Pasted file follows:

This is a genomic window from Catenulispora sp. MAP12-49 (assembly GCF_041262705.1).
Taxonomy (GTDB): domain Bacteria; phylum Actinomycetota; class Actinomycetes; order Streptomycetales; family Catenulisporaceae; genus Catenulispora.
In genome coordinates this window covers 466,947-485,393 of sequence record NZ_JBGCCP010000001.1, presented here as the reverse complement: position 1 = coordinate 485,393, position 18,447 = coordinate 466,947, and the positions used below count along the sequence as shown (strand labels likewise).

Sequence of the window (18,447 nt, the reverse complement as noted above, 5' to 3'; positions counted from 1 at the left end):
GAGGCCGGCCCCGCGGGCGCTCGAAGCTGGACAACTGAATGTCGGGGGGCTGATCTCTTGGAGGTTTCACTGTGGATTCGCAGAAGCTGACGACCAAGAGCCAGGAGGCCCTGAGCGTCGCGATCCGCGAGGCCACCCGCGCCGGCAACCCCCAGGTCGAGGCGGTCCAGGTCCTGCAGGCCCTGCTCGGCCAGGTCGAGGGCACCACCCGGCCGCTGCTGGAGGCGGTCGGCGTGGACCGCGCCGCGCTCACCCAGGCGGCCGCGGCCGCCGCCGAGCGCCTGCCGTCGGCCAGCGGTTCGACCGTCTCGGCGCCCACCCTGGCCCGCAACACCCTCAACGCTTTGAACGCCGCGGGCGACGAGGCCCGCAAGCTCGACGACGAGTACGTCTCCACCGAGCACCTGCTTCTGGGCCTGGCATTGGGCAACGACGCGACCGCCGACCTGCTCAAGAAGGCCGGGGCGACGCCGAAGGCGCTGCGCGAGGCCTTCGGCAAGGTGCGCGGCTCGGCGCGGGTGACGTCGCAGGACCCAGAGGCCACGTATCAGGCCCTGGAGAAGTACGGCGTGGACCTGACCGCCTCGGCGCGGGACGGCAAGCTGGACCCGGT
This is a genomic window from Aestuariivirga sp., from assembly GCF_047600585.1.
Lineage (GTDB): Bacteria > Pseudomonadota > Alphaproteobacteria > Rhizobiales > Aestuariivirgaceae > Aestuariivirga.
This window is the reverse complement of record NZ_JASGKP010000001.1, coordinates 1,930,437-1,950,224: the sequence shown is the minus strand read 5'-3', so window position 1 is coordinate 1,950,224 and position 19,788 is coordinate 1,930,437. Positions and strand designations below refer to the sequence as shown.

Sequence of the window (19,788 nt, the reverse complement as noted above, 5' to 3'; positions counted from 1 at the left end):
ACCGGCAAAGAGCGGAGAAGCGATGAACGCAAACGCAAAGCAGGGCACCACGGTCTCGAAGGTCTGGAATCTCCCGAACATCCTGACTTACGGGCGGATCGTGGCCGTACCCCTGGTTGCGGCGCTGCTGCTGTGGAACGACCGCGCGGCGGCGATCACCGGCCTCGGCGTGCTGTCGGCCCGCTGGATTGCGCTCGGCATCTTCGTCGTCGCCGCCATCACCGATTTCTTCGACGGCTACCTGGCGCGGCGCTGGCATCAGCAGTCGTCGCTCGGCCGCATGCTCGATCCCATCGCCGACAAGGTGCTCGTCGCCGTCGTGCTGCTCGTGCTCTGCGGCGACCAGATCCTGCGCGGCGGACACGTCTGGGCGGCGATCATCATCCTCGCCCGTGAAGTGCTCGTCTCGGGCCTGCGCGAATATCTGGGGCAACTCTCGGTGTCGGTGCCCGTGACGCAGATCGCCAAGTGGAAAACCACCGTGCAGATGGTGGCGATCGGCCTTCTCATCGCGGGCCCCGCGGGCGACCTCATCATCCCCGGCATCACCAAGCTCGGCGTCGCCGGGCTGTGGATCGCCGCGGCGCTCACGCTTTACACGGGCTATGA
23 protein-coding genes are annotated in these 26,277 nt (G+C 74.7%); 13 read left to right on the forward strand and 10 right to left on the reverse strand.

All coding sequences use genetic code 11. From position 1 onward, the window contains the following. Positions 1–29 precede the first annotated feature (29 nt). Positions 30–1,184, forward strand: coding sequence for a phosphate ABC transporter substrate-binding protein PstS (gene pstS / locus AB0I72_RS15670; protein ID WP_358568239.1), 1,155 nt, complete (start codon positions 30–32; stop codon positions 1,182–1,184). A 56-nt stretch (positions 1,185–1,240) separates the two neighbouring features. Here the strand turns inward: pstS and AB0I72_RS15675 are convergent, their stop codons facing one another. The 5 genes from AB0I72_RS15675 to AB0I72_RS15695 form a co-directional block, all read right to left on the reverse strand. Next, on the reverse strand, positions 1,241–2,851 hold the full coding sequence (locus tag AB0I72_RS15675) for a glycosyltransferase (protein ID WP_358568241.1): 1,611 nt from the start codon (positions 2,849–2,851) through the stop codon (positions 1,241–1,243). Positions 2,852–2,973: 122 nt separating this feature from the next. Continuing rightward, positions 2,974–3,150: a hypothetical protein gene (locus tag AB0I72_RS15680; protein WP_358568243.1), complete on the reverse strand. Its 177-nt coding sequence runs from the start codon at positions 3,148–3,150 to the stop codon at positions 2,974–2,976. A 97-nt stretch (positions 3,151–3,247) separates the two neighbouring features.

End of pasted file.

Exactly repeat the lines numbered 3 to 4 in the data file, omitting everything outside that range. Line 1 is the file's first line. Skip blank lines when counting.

In genome coordinates this window covers 466,947-485,393 of sequence record NZ_JBGCCP010000001.1, presented here as the reverse complement: position 1 = coordinate 485,393, position 18,447 = coordinate 466,947, and the positions used below count along the sequence as shown (strand labels likewise).

Sequence of the window (18,447 nt, the reverse complement as noted above, 5' to 3'; positions counted from 1 at the left end):